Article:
Paternity rights under Texas family law
If you are a male in Texas who is not married to the birth mother of a child, you may confront legal hurdles in your attempt to establish rights related to child custody, child visitation or other family law issues. This is because there are some legal presumptions for women under Texas law, which do not exist for males. As a result, a man attempting to assert or contest parenting privileges or responsibilities must play an active role in either process.
A legal parent in Texas has rights related to childrearing. When a child is born to married parents, Texas law presumes that the mother and father are both the biological and legal guardians of the child. On the other hand, when a child is born to a mother who is not married, the law is slightly different.
If a man is not married to the child’s mother, he must actively establish paternity to be deemed the legal father. One way to do this is through an Acknowledgement of Paternity document. If the mother concedes that the particular man is her child’s father, the two parents can voluntarily sign the legal document, which creates rights for the man.
However, if a mother and male disagree about legal paternity, the disputants can go to family law court and resolve the issue. A family law court will order a genetic test to determine whether the male in question is the biological father. If a test confirms that a particular male is the biological father, such finding can help grant the male childrearing privileges.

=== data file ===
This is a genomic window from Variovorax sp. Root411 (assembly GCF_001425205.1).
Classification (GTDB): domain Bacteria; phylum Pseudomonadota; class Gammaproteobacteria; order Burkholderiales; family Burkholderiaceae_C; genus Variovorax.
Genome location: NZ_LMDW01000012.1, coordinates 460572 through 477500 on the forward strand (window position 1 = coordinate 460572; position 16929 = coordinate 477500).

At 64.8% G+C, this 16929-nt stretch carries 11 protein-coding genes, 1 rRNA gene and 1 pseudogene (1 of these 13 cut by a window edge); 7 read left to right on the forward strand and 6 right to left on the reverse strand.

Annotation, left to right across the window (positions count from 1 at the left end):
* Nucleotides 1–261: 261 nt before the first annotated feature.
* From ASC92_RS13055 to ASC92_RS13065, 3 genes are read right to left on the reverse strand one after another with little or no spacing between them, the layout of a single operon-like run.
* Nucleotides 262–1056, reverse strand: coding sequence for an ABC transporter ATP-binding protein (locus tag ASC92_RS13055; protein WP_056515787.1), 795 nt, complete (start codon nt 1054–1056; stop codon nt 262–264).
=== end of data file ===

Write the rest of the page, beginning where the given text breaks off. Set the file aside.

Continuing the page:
Once a male is deemed the legal father, he may pursue custody of his child. Texas family law courts determine custody based on the best interests of the child. This involves an examination of factors that include the overall physical, emotional and mental fitness of each parent and the child. This assessment also considers the parents’ financial wellbeing. Ultimately, courts should award custody to a parent with a strong and supportive environment for the child.
Texas courts also routinely issue parenting plans (often called “possession schedules”), which serve to ensure that fathers have the opportunity to develop or maintain a close relationship with his child. This is presumed to be in the child’s best interests.
These are just a few matters that are associated with the establishment of paternity in Texas. If you plan to assert or contest your rights as legal father, it may help to meet with an experienced family law attorney. Family law can be very complicated, and working with a qualified lawyer can improve your chances of reaching the appropriate arrangement for your child’s future.
This post was written by Goranson Bain.